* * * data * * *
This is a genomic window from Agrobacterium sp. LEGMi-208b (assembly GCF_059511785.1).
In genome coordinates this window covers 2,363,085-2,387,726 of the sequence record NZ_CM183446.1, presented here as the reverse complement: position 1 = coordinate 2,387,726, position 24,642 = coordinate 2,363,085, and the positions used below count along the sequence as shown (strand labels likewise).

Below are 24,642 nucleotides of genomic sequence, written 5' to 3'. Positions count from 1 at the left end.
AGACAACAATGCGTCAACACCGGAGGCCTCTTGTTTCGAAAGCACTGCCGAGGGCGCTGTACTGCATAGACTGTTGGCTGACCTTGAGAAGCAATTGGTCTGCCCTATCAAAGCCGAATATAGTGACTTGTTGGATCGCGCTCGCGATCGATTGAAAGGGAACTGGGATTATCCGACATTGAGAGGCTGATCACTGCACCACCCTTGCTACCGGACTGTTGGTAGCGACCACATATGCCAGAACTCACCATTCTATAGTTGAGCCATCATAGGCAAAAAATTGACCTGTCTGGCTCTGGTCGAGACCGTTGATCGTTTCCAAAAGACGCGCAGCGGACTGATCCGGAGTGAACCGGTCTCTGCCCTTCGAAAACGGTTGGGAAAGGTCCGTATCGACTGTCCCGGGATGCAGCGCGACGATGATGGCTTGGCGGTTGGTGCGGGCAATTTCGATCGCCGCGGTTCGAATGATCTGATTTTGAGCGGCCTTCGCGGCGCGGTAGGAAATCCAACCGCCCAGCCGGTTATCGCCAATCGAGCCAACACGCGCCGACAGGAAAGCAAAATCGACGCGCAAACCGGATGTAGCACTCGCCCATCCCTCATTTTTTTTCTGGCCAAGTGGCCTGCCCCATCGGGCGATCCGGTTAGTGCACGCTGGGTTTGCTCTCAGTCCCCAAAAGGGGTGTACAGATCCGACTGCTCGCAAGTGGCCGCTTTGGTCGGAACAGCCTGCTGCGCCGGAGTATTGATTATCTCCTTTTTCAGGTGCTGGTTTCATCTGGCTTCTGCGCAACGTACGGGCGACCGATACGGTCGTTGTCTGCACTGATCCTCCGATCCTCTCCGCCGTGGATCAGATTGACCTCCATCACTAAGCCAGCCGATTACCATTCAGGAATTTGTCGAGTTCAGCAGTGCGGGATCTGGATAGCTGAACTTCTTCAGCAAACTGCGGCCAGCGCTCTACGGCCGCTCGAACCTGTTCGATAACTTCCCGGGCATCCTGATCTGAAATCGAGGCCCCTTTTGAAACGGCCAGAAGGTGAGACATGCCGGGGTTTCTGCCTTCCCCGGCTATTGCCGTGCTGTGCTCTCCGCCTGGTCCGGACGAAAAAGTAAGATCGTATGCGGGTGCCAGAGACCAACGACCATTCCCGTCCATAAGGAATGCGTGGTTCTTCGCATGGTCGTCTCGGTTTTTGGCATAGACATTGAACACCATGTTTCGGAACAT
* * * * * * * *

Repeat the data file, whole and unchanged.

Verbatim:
This is a genomic window from Agrobacterium sp. LEGMi-208b (assembly GCF_059511785.1).
In genome coordinates this window covers 2,363,085-2,387,726 of the sequence record NZ_CM183446.1, presented here as the reverse complement: position 1 = coordinate 2,387,726, position 24,642 = coordinate 2,363,085, and the positions used below count along the sequence as shown (strand labels likewise).

Below are 24,642 nucleotides of genomic sequence, written 5' to 3'. Positions count from 1 at the left end.
AGACAACAATGCGTCAACACCGGAGGCCTCTTGTTTCGAAAGCACTGCCGAGGGCGCTGTACTGCATAGACTGTTGGCTGACCTTGAGAAGCAATTGGTCTGCCCTATCAAAGCCGAATATAGTGACTTGTTGGATCGCGCTCGCGATCGATTGAAAGGGAACTGGGATTATCCGACATTGAGAGGCTGATCACTGCACCACCCTTGCTACCGGACTGTTGGTAGCGACCACATATGCCAGAACTCACCATTCTATAGTTGAGCCATCATAGGCAAAAAATTGACCTGTCTGGCTCTGGTCGAGACCGTTGATCGTTTCCAAAAGACGCGCAGCGGACTGATCCGGAGTGAACCGGTCTCTGCCCTTCGAAAACGGTTGGGAAAGGTCCGTATCGACTGTCCCGGGATGCAGCGCGACGATGATGGCTTGGCGGTTGGTGCGGGCAATTTCGATCGCCGCGGTTCGAATGATCTGATTTTGAGCGGCCTTCGCGGCGCGGTAGGAAATCCAACCGCCCAGCCGGTTATCGCCAATCGAGCCAACACGCGCCGACAGGAAAGCAAAATCGACGCGCAAACCGGATGTAGCACTCGCCCATCCCTCATTTTTTTTCTGGCCAAGTGGCCTGCCCCATCGGGCGATCCGGTTAGTGCACGCTGGGTTTGCTCTCAGTCCCCAAAAGGGGTGTACAGATCCGACTGCTCGCAAGTGGCCGCTTTGGTCGGAACAGCCTGCTGCGCCGGAGTATTGATTATCTCCTTTTTCAGGTGCTGGTTTCATCTGGCTTCTGCGCAACGTACGGGCGACCGATACGGTCGTTGTCTGCACTGATCCTCCGATCCTCTCCGCCGTGGATCAGATTGACCTCCATCACTAAGCCAGCCGATTACCATTCAGGAATTTGTCGAGTTCAGCAGTGCGGGATCTGGATAGCTGAACTTCTTCAGCAAACTGCGGCCAGCGCTCTACGGCCGCTCGAACCTGTTCGATAACTTCCCGGGCATCCTGATCTGAAATCGAGGCCCCTTTTGAAACGGCCAGAAGGTGAGACATGCCGGGGTTTCTGCCTTCCCCGGCTATTGCCGTGCTGTGCTCTCCGCCTGGTCCGGACGAAAAAGTAAGATCGTATGCGGGTGCCAGAGACCAACGACCATTCCCGTCCATAAGGAATGCGTGGTTCTTCGCATGGTCGTCTCGGTTTTTGGCATAGACATTGAACACCATGTTTCGGAACAT